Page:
This article provided by Coaches Network
For high school coaches today, one key to success is learning to work well with athletes’ parents. A recent survey found that nearly two-thirds of coaches polled said they had either quit or considered quitting because of parents. How do veteran coaches tackle the challenge? Here are some suggestions:
Keep calm in the storm
It’s easy for parents to become emotional about their children, so it’s critical that the coach does the opposite and remains calm. Even if a parent is totally out of line, the coach must take the high road. One coach surveyed wrote that he regretted raising his voice with a parent.
“I should have swallowed my tongue and turned the other cheek,” he wrote. “I raised my voice in the exchange and only allowed a greater divide to exist. It hindered my relationship with that player for the rest of his career, which I regret.”
Another coach relayed how he was able to maintain composure during a baseball game. “A parent came to me in the dugout … and began yelling loud enough for everyone on and off the field to hear. I told her that was not the appropriate time to discuss an issue and if she wanted to talk we could do so after the game.”
Help your athletes navigate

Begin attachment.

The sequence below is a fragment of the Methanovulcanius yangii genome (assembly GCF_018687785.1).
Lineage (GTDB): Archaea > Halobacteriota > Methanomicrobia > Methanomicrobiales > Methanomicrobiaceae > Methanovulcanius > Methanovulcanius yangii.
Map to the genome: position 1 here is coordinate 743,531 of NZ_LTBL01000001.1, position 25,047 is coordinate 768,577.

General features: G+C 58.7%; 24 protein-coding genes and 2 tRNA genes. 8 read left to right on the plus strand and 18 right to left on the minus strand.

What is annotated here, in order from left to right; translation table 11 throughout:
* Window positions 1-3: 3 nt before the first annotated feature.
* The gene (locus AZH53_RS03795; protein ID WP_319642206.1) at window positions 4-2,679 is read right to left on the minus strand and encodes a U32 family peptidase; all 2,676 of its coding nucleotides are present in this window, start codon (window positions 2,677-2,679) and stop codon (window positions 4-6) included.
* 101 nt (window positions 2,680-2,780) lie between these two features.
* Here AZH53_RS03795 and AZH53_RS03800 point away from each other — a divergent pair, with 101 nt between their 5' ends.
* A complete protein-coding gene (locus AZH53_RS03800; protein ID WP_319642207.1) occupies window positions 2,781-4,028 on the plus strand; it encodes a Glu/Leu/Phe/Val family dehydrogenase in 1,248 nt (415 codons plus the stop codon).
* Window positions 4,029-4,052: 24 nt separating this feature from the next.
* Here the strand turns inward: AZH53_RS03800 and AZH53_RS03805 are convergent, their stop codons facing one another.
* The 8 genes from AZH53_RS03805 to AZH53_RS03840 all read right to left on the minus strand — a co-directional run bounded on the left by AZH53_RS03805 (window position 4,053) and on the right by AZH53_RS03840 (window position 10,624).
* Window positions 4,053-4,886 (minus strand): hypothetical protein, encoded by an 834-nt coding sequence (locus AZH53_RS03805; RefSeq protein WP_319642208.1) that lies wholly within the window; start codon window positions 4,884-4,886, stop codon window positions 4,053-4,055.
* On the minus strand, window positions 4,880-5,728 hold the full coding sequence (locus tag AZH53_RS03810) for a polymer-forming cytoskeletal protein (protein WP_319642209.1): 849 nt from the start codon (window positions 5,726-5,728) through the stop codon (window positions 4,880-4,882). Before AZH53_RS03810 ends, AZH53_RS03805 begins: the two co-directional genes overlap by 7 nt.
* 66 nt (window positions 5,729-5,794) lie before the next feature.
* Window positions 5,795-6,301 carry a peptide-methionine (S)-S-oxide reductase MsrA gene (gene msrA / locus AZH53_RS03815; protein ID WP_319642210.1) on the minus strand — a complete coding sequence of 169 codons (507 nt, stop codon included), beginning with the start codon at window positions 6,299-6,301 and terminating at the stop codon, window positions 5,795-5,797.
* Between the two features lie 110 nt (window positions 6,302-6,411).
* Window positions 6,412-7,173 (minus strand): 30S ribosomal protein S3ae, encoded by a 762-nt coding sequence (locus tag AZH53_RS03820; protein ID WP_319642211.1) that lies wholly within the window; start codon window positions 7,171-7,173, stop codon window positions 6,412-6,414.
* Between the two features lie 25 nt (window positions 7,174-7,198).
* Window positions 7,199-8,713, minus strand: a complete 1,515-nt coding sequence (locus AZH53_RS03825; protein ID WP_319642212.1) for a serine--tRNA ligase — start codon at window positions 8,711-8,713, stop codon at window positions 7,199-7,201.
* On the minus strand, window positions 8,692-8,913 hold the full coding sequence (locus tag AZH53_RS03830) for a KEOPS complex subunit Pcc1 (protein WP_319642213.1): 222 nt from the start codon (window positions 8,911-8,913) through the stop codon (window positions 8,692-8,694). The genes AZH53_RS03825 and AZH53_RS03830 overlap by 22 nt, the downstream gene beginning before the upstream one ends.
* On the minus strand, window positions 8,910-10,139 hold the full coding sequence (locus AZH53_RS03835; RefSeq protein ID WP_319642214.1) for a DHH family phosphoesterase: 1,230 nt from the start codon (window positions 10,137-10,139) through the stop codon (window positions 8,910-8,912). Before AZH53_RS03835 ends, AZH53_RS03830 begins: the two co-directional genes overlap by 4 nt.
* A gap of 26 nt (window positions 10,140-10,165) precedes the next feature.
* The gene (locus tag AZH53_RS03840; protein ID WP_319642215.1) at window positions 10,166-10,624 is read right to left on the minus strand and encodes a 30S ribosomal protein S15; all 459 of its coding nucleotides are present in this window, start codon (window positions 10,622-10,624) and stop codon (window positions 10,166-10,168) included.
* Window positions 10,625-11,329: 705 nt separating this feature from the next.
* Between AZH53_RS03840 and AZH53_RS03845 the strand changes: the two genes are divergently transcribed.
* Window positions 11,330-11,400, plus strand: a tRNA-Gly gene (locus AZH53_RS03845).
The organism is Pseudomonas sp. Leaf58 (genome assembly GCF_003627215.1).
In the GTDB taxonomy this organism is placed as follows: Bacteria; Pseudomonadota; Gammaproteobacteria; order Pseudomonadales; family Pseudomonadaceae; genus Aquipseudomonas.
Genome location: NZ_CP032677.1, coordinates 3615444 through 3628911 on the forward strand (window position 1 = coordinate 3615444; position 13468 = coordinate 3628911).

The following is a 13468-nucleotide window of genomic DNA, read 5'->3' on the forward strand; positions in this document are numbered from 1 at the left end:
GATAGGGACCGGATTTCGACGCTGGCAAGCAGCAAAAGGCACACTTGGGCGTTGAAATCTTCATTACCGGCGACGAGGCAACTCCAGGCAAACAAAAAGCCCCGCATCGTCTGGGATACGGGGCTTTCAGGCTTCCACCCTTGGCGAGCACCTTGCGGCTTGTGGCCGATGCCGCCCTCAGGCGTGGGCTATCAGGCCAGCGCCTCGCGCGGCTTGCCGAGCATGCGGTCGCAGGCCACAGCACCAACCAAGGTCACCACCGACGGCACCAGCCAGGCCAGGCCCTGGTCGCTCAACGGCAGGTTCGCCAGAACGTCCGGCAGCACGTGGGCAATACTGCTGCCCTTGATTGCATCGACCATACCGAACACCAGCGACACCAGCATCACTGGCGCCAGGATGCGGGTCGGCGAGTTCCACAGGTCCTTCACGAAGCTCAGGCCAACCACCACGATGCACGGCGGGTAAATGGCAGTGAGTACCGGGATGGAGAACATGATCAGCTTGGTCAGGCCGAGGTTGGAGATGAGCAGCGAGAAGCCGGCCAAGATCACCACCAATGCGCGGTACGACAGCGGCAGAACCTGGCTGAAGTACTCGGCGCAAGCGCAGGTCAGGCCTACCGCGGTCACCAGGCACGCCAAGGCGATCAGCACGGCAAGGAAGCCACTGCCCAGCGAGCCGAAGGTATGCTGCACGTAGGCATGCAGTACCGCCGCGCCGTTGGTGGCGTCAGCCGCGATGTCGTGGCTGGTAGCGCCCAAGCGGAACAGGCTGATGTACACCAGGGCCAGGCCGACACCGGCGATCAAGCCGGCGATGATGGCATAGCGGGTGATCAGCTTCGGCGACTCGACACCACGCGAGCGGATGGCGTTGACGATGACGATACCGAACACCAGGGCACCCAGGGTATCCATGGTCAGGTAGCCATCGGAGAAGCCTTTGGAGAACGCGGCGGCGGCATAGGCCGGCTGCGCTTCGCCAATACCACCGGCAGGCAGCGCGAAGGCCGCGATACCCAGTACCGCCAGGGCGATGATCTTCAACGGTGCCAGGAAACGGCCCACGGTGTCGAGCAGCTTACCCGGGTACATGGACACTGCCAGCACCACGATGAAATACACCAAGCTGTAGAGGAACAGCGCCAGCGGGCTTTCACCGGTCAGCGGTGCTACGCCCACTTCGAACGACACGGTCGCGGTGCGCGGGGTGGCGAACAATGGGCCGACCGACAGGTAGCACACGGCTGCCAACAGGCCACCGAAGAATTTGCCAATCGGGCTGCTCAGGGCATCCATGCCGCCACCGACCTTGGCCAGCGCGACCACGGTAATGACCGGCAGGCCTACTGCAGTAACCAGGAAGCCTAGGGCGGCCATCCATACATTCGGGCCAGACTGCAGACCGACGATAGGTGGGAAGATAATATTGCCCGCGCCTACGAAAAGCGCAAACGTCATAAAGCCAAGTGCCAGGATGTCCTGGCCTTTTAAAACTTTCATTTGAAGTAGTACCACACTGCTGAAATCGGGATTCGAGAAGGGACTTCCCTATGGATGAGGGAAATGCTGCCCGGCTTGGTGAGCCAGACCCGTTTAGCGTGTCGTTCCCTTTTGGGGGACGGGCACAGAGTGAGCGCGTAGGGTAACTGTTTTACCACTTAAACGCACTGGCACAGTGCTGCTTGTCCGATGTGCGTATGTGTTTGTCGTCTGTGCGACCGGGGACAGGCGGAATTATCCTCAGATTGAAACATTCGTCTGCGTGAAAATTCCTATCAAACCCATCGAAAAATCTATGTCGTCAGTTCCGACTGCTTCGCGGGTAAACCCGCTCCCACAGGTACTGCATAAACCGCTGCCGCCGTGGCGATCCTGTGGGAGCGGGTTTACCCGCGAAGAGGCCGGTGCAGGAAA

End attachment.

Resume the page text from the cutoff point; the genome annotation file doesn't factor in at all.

Nearly two-thirds of coaches said players had complained about their own parents’ conduct. So there may come a time when you need to take action on behalf of your player. And sometimes other parents can be your ally.
“I had a player who wanted my help with her father’s behavior,” wrote one coach. “I was able to recruit some help from other parents and to get the problem under control.”
In other cases, empowering your player to talk to their parent themselves can have a positive outcome. When doing that, it’s still important to be a support system for the athlete:
“[I] allowed the player to speak with their parent at halftime per their request; I assured the player it was OK and not to worry about their parents’ action. I tried to take all the pressure off the kid … and I explained that my relationship with [them] had nothing to do with their parents,” wrote one coach.
Be open to change
While nearly 80 percent of coaches said that they had not changed their coaching style in response to parental complaints, some admitted that they had made some minor adjustments:
“It was not so much a change in coaching style as it was point of view,” one coach wrote. “Discussions with parents are part of growing as a coach. You must always apply lessons learned if you intend to progress.”
Sometimes, a parent will go to extreme measures, such as threatening to transfer their child to another school. One coach who faced such a situation realized that they needed to redirect the conversation.
“After a parent conference, I suggested we put our differences aside and focus on the student-athlete,” he wrote.